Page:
Social media companies put profits over kids' health, senators say

Washington DC - US senators sounded off against social media platforms and called for action during a Senate Judiciary Committee hearing on Tuesday, saying the companies lack accountability and are focused on profits at the expense of children.

Christine McComas, whose daughter Grace took her own life in 2012 after social media bullying, was present at a Senate Judiciary Committee hearing on protecting kids online.
Christine McComas, whose daughter Grace took her own life in 2012 after social media bullying, was present at a Senate Judiciary Committee hearing on protecting kids online.  © Collage: IMAGO / ZUMA Wire & 123RF/prima91

The hours-long hearing touched on an array of issues, including: the harms of cyberbullying, the scourge of child sexual abuse material on social media, and mental health issues among youth. It also underscored how there is bipartisan support for taking action on social media platforms, even in a narrowly divided Congress.

Senator Richard Blumenthal, a Connecticut Democrat, condemned big tech and said the companies are exacerbating a mental health crisis among young people, aggravating the issue with toxic content.

"We need to be blunt from the beginning because we know right now the central truth: big tech has relentlessly, ruthlessly pumped up profits by purposefully exploiting kids and (their) parents' pain," he said.

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Republican Senator Marsha Blackburn, of Tennessee, said kids' data is being taken and monetized.

"It is almost as if these social media platforms are operating in the days of the Wild West and anything goes," she said.

Legislative push to regulate social media intensifies

Emma Lembke, a college sophomore at Washington University in St. Louis, said her physical and mental health suffered as her screen time increased.
Emma Lembke, a college sophomore at Washington University in St. Louis, said her physical and mental health suffered as her screen time increased.  © IMAGO / ZUMA Wire

One point of focus during the hearing was legislation known as the Kids Online Safety Act.

Under the legislation, messaging apps and social media services used by kids would be required to provide children with "easy-to-use safeguards" to disable addictive product features and protect personal data.

The legislation also includes a duty-of-care provision for social media services, which will have to act in the best interests of a child and take reasonable measures to mitigate mental health disorders.

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A recent report from the Centers for Disease Control and Prevention found that 57% of female high school students said they experienced "persistent feelings of sadness or hopelessness" during the past year. That figure is the highest percentage in a decade, according to the survey, and is an increase compared to 36% in 2011.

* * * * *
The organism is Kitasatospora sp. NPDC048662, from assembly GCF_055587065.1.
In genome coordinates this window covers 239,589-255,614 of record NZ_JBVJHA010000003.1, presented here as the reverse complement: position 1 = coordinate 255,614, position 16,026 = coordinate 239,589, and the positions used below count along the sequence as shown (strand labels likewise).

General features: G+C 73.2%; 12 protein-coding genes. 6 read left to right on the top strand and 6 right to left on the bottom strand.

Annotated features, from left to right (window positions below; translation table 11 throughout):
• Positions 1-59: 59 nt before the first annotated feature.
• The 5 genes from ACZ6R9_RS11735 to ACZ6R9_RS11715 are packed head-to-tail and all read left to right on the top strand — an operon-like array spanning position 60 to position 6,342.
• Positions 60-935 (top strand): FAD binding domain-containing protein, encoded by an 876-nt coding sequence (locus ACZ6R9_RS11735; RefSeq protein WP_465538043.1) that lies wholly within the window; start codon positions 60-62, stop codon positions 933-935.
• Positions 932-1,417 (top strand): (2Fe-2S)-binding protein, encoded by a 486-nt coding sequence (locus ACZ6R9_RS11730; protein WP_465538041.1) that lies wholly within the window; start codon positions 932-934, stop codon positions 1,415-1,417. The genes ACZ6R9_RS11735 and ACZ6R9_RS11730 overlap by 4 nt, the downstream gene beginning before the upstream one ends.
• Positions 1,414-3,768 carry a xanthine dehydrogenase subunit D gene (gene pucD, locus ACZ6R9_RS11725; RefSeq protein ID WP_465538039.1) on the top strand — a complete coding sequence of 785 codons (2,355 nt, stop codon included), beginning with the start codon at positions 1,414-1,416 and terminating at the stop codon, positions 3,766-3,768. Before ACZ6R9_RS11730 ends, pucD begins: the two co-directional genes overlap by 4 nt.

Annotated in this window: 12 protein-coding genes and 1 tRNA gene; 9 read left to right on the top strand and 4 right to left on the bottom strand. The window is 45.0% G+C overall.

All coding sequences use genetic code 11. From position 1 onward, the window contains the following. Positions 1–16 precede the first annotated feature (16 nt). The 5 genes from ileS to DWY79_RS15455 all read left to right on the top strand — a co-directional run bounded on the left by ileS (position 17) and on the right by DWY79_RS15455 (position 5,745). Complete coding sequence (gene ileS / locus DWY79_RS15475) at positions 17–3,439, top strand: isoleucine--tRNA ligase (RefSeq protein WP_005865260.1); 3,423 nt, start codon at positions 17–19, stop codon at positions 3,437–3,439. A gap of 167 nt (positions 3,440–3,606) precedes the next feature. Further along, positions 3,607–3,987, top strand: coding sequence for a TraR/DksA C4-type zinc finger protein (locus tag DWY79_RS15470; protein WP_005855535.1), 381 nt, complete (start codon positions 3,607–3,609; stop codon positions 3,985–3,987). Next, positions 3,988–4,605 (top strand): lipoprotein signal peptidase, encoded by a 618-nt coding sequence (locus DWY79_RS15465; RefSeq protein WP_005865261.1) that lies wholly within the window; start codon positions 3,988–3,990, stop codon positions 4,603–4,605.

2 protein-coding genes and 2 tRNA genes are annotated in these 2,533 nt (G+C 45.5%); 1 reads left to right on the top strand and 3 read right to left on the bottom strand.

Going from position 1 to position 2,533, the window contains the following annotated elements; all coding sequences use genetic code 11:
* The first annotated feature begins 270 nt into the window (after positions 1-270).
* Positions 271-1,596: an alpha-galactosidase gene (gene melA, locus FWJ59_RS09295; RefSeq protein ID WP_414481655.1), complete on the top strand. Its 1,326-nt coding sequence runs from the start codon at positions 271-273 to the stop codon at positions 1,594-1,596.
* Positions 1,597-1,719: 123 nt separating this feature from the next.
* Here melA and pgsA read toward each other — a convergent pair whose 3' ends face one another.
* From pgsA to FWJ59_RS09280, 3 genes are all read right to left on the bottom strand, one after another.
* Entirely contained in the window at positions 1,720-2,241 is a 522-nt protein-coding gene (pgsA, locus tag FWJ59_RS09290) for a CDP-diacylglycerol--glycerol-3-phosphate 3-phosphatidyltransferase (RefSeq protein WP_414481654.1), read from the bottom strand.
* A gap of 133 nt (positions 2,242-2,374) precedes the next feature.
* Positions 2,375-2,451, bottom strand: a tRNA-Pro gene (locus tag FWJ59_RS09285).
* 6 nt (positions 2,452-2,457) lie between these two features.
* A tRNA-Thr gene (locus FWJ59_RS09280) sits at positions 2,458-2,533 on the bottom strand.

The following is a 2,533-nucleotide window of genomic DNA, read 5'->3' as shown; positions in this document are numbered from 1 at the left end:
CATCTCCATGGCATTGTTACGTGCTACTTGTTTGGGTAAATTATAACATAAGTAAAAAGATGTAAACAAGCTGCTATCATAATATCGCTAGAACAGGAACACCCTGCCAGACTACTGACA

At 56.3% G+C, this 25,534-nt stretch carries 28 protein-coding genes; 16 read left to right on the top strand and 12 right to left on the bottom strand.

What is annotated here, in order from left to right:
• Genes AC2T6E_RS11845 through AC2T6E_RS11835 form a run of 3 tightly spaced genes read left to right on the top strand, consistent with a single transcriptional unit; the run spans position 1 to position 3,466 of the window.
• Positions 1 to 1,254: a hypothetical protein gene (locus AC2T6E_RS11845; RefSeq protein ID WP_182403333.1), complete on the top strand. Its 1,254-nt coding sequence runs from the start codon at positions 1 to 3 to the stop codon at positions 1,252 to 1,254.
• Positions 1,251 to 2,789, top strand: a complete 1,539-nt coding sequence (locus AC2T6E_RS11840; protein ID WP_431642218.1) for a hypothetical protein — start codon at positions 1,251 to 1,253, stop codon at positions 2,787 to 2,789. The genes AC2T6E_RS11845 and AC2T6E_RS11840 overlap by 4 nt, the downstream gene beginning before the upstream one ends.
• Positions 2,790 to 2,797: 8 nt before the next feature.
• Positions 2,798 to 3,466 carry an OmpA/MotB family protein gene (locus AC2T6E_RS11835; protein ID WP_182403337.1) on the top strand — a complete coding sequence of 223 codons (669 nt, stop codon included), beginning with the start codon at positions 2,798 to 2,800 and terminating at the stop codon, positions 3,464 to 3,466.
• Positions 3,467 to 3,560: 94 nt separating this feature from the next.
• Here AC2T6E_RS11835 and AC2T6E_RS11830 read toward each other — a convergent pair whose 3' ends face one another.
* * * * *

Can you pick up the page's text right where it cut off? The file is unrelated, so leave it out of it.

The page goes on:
The survey also found that 30% of female high school students "seriously considered attempting suicide" during the past year, the highest rate in a decade. The rate among male high school students was less than half that of females, according to the survey.

Testimony emphasized harms of social media

Kristin Bride, who spoke at the hearing, said her son died by suicide in 2020 after being viciously cyberbullied by his high school classmates.
Kristin Bride, who spoke at the hearing, said her son died by suicide in 2020 after being viciously cyberbullied by his high school classmates.  © IMAGO / ZUMA Wire

Emma Lembke, a college sophomore at Washington University in St. Louis, spoke at the hearing and recalled creating her first social media account on Instagram in the sixth grade. She said her physical and mental health suffered as her screen time increased.

"The constant quantification of my worth through likes, comments and followers heightened my anxiety and deepened my depression," she said. "As a young woman, the constant exposure to unrealistic body standards and harmful recommended content led me towards disordered eating and severely damaged my sense of self."

The hearing also turned attention to a provision in the law known as Section 230, which in general prevents providers from being liable for information originating from a third party.

Blumenthal panned Section 230, calling it "unconscionably excessive."

Advocate Kristin Bride, who spoke at the hearing, said her son died by suicide in 2020 after being viciously cyberbullied by his high school classmates, who were using the anonymous apps Yolo and LMK to hide their identities.

Bride filed a lawsuit in federal court following her son’s death, which said the owners of Snapchat, Yolo and LMK must be held accountable. On Tuesday, she said there are other parents who have lost their children to the harms of social media.

"Let us be clear. These are not coincidences, accidents or unforeseen consequences," she said. "They are the direct result of products designed to hook and monetize America's children."

If you or someone you know need help or is struggling with a mental health crisis or emotional distress, please call the Mental Health Hotline at 1-866-903-3787 for free and confidential support. You can also text "HOME" to 741741 anytime for the Crisis Text Line and access to live, trained crisis counselors.

Cover photo: Collage: IMAGO / ZUMA Wire & 123RF/prima91

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